During Soviet times, the settlement had a unique museum of the peat industry, which was unfortunately closed after the collapse of the Soviet Union and the decay of the industry, mostly replaced by oil and gas.

Today, Radchenko is a settlement with interesting Soviet-era residential houses and a beautiful arc at its entrance.

Gorodnya where the Church of the Nativity of the Virgin is located can be found only several miles from Radchenko. Today, Gorodnya is a big village with many villas on the coast of the Moscow Sea, but in the past, it was a town known as Vertyazin.

Vertyazin was founded in the 14th century as another border town between two major pretenders for the uniting separated Russian states: the Principality of Moscow and the Principality of Tver. Despite the devastating fire in 1412, the 14th century was a time of prosperity for the town when the Church of the Nativity of the Virgin was built.

In 1485, Moscow leader Ivan III the Great took Tver and annexed all its territories, including Vertyazin. In 1569, the town was devastated by the first Russian Tsar Ivan IV the Terrible as part of his punitive campaign against the city of Novgorod, known as the Novgorod Massacre. Vertyazin turned into a village at the beginning of the 17th century when it was devastated by the Polish troops during the Time of Troubles.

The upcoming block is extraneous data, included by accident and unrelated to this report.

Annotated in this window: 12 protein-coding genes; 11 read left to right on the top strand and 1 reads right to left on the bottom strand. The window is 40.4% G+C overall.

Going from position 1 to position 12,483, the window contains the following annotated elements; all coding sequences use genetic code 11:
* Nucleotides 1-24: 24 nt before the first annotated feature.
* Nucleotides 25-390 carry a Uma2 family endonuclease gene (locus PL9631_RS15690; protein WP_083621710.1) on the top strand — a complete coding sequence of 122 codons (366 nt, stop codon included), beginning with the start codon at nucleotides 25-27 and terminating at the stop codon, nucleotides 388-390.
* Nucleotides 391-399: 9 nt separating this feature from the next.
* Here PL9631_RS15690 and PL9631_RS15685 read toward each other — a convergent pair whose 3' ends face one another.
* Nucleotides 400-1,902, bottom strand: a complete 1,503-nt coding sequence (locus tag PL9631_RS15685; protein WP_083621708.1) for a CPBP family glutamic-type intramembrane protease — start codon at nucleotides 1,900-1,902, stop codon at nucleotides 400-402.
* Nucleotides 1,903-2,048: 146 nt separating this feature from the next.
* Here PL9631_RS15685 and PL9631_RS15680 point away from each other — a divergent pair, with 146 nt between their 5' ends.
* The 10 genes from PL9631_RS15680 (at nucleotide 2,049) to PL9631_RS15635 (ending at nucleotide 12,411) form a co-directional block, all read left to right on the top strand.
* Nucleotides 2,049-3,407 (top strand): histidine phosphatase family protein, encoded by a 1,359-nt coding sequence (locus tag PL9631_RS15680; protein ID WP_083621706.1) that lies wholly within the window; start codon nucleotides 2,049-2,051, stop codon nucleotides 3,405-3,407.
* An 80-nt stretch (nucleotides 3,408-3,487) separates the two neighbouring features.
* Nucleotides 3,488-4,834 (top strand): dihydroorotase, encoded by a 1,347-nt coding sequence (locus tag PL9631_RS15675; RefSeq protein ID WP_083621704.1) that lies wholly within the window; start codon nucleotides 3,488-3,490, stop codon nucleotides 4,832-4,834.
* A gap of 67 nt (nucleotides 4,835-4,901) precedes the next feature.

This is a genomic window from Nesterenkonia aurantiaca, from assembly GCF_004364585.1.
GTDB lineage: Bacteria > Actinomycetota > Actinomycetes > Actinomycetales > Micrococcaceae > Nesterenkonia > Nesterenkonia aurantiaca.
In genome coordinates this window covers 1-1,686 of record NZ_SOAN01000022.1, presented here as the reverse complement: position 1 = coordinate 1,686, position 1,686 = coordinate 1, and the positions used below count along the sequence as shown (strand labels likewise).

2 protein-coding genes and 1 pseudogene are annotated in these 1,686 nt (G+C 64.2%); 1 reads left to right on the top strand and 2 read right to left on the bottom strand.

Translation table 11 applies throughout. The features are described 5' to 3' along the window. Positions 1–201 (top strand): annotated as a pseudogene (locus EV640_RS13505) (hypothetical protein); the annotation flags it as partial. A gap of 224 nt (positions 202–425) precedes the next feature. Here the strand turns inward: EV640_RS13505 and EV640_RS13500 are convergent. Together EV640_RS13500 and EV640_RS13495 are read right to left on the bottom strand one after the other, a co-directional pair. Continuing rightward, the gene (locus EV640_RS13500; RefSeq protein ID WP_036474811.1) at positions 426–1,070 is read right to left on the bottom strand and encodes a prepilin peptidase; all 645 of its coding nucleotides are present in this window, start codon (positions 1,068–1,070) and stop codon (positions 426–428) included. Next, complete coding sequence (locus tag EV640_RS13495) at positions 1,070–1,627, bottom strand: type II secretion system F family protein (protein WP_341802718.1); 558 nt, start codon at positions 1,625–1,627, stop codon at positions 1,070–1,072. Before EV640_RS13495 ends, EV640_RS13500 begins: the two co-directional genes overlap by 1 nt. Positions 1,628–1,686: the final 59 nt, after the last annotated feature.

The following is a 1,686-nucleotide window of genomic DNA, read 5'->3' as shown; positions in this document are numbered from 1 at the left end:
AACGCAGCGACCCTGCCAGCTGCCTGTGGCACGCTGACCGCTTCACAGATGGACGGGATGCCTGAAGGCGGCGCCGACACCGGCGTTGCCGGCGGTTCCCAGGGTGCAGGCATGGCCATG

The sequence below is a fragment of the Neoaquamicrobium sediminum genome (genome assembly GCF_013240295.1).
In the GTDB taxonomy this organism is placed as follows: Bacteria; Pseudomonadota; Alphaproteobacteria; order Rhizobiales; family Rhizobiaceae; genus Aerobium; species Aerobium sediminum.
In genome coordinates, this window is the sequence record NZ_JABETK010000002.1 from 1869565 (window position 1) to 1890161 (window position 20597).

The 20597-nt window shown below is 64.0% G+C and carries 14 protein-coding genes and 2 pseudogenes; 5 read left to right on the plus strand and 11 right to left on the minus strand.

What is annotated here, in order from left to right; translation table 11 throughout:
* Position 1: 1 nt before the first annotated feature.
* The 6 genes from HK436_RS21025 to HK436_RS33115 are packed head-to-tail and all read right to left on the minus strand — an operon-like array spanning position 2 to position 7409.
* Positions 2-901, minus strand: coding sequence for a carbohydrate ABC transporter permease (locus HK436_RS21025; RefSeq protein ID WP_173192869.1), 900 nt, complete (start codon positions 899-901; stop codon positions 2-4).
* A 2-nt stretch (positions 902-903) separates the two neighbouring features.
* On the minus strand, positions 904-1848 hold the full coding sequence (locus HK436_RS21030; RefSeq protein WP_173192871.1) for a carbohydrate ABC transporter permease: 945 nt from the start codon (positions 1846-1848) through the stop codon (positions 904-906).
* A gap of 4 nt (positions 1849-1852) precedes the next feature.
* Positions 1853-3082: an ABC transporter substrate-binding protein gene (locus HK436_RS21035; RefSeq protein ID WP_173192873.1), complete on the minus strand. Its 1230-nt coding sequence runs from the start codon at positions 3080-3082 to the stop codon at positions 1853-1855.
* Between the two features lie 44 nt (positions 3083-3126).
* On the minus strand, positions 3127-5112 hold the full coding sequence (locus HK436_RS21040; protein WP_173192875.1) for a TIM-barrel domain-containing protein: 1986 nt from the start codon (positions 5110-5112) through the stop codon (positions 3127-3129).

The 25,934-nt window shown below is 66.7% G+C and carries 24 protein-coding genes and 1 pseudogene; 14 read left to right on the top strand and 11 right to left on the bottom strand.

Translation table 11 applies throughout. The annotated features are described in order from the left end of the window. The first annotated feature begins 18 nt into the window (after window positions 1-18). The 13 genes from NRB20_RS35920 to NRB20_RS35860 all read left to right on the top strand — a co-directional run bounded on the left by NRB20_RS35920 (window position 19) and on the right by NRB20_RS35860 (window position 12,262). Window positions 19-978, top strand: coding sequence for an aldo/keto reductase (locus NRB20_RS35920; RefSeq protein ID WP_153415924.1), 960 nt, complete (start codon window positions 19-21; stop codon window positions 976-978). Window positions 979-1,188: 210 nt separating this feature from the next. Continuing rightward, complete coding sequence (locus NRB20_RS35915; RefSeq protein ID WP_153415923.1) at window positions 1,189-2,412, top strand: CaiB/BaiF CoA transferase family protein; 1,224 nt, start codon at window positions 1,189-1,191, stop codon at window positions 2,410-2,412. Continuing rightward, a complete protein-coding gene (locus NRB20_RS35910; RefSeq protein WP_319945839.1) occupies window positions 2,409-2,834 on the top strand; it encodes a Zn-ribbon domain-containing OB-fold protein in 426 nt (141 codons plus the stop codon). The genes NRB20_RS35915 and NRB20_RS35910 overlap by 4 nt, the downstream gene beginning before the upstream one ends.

The village began to develop in the 18th century after the foundation of St. Petersburg in 1703, as it was located on the road between Moscow and the new capital of the Russian Empire. Empress Catherine the Great built a small route palace here in the second half of the century. One of the chapters of Radishchev's "Journey from St. Petersburg to Moscow" is dedicated to the recruitment of local residents in Gorodnya.

The Church of the Nativity of the Virgin is the last example of the Tver architectural style, as all the ancient buildings of Tver itself were destroyed either in multiple blazes or during the Soviet oppression on the religion.

The church underwent a major reconstruction after the 1716 devastating fire: it gained a refectory, a bell tower and a new baroque-style iconostasis.

Unlike most temples in Russia, the church in Gorodnya was not closed in the Soviet era, but in late 1941 it found itself on the frontline, as the Volga River transformed here into the Moscow Sea separated the Nazi troops from Soviet positions. During the clashes, as a result of which Tver (then Kalinin) was first taken by Germany but then liberated by the Red Army, the Church of the Nativity of the Virgin was badly damaged. The building was not reconstructed until 1966-1980.

Like in the time of Vertyazin, the Church of the Nativity of the Virgin is located on a high hill surrounded by a deep ditch. From the hill, one can enjoy the fantastic view of the Volga River, while at the foot of the hill visitors can collect water from a sacred spring.

The 20th century changed everything here: turned a rural settlement into a townhouse village, the Volga River into the Moscow Sea, a road into a highway, the route palace of Catherine the Great into a hospital. Only the incredible Church of the Nativity of the Virgin is preserving the spirit of ancient Vertyazin here!